It has been said that the texture of some early European papers was coarse and that they had inferior felting properties (this means poor consolidation during sheet formation, a subject covered in Part II). Some of these defects may have been due to the inability of the beating equipment to cope with the materials properly; but evidently these papers also contained varying proportions of imperfectly retted flax fibres. The same source states that even as late as the 18th C. some papers, all watermarked, were quite brown from the use of unbleached "flax" (sic). The use of imperfectly retted flax fibres or of unbleached linen would almost certainly account for the presence of shive in inferior "white" papers of this period, papers that were otherwise of reasonable strength. This sort of paper probably found its way mostly into printing rather than writing uses. It can be seen then that the use of strong linen rags did not automatically produce the top qualities of White paper. In the passages that follow we shall be looking briefly at some of the possible reasons that may have led to variations in the quality of the linen rags that reached the paper mill.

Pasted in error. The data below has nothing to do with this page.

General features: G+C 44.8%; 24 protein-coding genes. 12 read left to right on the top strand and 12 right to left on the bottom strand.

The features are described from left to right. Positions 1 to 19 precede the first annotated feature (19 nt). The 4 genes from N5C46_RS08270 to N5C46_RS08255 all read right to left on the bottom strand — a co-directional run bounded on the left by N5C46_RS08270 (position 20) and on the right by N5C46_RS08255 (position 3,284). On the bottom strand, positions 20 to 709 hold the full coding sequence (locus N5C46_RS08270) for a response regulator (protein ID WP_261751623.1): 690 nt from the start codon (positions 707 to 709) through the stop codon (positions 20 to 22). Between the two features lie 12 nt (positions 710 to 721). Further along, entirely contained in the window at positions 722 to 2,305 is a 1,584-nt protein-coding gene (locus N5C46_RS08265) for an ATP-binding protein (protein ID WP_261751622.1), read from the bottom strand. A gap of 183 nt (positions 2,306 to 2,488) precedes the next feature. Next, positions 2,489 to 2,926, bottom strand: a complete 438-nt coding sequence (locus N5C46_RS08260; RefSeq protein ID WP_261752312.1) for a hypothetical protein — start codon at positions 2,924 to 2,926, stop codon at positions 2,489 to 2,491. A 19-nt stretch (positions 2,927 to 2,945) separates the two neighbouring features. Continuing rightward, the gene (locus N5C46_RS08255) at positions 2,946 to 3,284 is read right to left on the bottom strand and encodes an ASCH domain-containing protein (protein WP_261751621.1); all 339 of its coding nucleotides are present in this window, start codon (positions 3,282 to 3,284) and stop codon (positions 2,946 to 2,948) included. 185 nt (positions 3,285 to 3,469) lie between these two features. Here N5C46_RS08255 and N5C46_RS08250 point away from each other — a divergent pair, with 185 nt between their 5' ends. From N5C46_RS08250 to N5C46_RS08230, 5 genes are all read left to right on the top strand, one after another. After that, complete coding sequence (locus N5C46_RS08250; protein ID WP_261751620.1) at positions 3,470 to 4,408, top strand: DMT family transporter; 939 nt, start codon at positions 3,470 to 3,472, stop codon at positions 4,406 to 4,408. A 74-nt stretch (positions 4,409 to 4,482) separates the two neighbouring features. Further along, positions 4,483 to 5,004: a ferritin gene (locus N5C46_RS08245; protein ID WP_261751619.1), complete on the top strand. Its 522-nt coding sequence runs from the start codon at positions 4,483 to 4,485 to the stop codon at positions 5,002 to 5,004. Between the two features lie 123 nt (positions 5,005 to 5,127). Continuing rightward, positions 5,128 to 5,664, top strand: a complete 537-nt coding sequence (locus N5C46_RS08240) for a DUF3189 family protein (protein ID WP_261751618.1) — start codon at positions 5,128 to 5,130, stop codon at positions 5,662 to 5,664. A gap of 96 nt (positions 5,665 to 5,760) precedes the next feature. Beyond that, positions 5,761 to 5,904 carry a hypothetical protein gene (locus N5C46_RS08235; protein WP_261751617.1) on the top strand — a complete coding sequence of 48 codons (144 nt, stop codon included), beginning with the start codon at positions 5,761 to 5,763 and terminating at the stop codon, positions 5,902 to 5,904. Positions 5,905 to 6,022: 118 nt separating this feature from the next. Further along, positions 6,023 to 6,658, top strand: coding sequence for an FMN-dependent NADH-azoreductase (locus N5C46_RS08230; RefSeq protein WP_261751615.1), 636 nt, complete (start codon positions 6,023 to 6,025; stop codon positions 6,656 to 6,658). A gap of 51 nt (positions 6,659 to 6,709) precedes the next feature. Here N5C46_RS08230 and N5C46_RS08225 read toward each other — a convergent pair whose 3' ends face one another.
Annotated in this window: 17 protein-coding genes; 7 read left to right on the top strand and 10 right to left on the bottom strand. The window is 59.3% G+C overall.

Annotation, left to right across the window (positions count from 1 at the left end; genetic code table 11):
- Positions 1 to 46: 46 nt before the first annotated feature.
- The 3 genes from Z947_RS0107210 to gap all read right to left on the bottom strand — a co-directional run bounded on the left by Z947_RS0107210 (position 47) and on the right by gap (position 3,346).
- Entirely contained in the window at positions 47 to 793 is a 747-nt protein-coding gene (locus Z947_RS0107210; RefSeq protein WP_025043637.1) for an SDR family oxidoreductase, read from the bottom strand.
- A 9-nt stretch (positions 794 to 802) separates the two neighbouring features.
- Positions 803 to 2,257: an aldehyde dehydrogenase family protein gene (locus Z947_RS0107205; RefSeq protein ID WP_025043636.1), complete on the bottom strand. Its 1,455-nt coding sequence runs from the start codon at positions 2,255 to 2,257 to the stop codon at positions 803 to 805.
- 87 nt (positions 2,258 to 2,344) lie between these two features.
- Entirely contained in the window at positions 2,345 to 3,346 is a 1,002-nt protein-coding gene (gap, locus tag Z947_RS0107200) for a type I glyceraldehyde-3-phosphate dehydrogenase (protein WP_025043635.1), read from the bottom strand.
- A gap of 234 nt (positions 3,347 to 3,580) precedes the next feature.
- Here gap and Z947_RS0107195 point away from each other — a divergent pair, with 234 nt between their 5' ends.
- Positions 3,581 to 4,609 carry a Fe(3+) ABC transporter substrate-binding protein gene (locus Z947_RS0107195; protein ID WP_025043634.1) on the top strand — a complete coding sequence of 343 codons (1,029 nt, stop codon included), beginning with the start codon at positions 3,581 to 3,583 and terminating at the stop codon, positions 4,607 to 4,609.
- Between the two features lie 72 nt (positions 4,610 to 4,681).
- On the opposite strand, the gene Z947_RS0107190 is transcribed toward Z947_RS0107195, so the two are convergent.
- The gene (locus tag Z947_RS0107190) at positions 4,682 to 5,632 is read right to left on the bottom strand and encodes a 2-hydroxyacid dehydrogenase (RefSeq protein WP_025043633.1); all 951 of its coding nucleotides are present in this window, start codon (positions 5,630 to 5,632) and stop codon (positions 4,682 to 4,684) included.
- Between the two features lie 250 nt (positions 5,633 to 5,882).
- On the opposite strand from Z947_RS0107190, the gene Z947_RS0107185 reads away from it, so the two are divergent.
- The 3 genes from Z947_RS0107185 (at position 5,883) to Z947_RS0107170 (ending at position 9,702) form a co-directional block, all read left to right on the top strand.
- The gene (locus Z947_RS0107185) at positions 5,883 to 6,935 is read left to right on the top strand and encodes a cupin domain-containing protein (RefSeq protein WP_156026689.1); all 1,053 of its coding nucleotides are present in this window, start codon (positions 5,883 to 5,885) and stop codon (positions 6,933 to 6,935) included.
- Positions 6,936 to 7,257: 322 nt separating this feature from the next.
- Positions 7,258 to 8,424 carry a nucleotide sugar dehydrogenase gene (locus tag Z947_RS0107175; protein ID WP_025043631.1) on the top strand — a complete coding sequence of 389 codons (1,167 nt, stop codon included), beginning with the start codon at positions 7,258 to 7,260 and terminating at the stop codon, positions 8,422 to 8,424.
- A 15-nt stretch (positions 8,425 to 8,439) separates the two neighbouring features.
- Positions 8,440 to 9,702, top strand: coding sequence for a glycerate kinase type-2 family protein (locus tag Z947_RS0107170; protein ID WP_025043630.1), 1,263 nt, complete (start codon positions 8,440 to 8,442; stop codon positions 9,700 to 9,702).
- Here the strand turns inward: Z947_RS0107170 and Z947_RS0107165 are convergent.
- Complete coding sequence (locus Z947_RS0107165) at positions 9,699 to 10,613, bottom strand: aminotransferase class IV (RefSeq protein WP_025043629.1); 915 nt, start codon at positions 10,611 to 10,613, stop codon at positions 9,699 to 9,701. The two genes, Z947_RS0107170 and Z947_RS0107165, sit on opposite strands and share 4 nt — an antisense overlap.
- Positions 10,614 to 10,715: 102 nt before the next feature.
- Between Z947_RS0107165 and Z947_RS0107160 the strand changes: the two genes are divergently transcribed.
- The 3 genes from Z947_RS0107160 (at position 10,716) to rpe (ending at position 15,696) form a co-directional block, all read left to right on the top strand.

There were, for instance, political, geographical and cultural factors that could have affected the quality of the linen thread; and there were, in addition, process differences that would have caused variations in the quality of the finished textile. Over and above all this by the time the linen rags reached the paper mill and came to be used for making paper, the cloth would have passed through a whole series of random as well as organised selection processes which effectively prevent positive identification of any single factor as the cause of the defect that we may observe. All the same any one of these influences could have had an overriding effect in determining the general level of the quality of the linen produced and thus the rag reaching the paper mill.